Medical Marijuana: Treatments and Legislative Change


Medical marijuana can be listed among controversial drugs that are viewed through the prism of negative stereotypes. Even though this treatment option can be regarded promising for certain conditions, some states still refuse to legalize it due to a variety of reasons. Considering the problem’s importance, the paper focuses on the use of medical cannabis for the alleviation of chronic pain, its effectiveness, and legal aspects.

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The Description of the Treatment Option

The use of medical cannabis belongs to the number of the most widely discussed treatment options. Nowadays, medical marijuana is effectively used to help patients with a variety of health conditions ranging from physical problems such as glaucoma to mental disorders (PTSD or depression) (Piper et al., 2017). Despite a great number of ways to use marijuana for medical purposes, the most common problem that it helps to treat is chronic pain caused by different reasons (Piper et al., 2017).

Medical marijuana is used all over the world, and possession limits for patients with chronic pain or other problems vary depending on the existing laws. Apart from that, the practices associated with the treatment option can be different since some ways of using it are prohibited by local laws.

Medical cannabis is available in two various forms, natural and synthetic. The former presents the dried leaves of the Cannabis plant that are consumed in a variety of ways. In addition to that, there are two synthetic drugs that mimic the structure of tetrahydrocannabinol – nabilone and dronabinol (Piper et al., 2017). In the United States, nabilone is primarily used to treat the side effects of chemotherapy, whereas the proposed clinical uses of dronabinol include chronic pain (Piper et al., 2017).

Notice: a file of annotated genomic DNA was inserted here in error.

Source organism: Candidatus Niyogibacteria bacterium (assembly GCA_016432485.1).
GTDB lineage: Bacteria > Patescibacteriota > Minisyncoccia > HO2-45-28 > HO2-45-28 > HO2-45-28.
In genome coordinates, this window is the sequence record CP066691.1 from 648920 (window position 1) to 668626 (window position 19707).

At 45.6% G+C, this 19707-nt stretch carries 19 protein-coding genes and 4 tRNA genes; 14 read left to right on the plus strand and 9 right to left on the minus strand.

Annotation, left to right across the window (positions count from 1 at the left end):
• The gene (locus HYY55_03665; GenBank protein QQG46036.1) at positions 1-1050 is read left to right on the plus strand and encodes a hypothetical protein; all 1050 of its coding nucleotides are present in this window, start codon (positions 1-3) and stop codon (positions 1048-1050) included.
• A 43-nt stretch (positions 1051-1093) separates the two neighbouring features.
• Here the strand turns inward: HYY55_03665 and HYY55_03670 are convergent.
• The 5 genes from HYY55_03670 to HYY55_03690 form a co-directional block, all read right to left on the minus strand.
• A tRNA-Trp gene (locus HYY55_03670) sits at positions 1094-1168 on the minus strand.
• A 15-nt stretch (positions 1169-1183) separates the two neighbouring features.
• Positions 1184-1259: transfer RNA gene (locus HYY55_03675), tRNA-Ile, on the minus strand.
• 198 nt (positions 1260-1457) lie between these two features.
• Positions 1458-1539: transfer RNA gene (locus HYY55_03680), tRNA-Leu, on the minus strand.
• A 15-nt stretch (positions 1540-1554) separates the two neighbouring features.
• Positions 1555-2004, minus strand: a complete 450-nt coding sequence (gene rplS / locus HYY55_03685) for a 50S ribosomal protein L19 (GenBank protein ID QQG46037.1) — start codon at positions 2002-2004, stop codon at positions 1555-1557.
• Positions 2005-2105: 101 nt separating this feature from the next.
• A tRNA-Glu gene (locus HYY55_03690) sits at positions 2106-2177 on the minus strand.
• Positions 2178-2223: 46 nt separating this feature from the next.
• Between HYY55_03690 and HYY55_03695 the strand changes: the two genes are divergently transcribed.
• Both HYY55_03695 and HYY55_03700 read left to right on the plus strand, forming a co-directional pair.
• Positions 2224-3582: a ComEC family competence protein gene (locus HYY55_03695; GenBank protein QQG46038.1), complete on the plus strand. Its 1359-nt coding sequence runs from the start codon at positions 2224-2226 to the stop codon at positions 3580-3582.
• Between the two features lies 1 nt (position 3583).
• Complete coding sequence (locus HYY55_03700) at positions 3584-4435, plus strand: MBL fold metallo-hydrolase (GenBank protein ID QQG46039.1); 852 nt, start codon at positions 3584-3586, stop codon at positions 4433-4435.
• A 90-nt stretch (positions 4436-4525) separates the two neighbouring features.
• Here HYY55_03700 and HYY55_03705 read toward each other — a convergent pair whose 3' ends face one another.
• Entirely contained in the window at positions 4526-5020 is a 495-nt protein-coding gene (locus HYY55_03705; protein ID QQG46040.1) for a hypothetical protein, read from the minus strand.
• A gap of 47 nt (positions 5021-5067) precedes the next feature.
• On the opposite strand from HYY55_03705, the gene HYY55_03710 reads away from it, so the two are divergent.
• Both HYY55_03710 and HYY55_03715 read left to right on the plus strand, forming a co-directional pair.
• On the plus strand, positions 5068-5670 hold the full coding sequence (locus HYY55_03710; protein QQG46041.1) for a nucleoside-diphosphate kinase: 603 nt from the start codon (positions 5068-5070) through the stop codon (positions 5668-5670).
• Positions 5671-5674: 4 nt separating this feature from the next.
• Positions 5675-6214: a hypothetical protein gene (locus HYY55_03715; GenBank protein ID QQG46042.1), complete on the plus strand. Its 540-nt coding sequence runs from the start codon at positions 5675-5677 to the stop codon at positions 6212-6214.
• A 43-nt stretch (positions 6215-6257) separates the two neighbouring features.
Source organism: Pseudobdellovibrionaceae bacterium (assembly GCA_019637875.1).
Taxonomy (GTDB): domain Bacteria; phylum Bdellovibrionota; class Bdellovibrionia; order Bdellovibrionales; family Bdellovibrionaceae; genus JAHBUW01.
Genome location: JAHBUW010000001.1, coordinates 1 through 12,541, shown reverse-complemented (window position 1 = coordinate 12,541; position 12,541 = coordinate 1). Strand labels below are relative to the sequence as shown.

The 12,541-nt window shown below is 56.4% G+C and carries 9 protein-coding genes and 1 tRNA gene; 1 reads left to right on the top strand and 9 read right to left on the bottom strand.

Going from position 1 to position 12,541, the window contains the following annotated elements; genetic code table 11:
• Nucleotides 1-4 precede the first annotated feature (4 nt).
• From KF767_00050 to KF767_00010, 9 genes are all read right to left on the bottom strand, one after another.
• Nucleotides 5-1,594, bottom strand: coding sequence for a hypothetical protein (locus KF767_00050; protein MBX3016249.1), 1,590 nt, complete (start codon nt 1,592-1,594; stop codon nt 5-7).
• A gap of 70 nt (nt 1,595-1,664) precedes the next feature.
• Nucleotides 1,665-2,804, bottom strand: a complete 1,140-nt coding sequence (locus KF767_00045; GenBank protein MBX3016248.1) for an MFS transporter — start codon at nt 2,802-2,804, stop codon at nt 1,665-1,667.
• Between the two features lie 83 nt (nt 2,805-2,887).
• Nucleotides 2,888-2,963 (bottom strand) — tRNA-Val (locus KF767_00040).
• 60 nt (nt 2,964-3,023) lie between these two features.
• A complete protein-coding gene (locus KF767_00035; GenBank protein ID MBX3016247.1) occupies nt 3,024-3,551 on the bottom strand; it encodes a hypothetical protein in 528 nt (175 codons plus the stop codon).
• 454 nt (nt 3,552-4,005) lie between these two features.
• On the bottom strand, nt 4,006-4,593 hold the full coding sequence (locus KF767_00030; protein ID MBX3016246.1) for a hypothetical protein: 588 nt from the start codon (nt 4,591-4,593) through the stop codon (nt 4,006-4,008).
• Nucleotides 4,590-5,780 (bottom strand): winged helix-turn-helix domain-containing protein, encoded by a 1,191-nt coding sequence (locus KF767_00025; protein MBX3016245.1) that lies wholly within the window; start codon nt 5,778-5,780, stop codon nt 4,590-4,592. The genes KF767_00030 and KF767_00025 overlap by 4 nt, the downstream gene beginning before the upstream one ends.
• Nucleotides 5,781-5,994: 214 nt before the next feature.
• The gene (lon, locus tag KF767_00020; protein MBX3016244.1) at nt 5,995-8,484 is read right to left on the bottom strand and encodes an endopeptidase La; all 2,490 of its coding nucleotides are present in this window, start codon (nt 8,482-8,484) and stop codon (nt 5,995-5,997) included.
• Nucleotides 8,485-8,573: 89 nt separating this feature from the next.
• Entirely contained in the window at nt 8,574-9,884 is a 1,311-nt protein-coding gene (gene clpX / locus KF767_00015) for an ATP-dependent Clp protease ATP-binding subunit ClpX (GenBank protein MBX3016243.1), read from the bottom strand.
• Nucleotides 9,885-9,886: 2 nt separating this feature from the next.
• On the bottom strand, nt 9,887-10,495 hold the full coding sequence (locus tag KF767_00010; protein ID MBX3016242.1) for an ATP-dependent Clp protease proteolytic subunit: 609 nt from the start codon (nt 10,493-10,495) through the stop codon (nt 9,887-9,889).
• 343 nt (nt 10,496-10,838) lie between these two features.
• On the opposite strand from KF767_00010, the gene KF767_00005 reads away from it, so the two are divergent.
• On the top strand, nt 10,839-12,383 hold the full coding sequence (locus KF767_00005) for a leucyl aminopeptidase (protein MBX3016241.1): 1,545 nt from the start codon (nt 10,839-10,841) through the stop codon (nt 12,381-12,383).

As for the definition of chronic pain, it includes a number of conditions that last for more than three months and are characterized by the presence of strong and persistent pains (Piper at al., 2017). In the majority of cases, chronic pain is localized, and it often affects such regions of the body as the head or the peritoneal cavity. The signs of chronic pain syndrome are often observed in patients with dysmenorrhea, migraines, cancer, diabetes, joint problems, and neuropathological diseases (Piper et al., 2017). Therefore, patients who get cannabis treatment for chronic pain are different in terms of general health state.

There are numerous ways of administration of medical cannabis for the treatment of chronic pain. Smoking is still the most popular one; for instance, in the study conducted by Piper et al. (2017), it is preferred by every second participant with chronic pain. Other well-known ways of consuming cannabis or synthetic cannabinoids include vaporization, adding marijuana in food, drinking tinctures, and the use of THC capsules (Piper et al., 2017). Apart from that, medical cannabis for pain relief is also used in the form of concentrates or topical medications, but these ways of administering it are rather unpopular (Piper et al., 2017).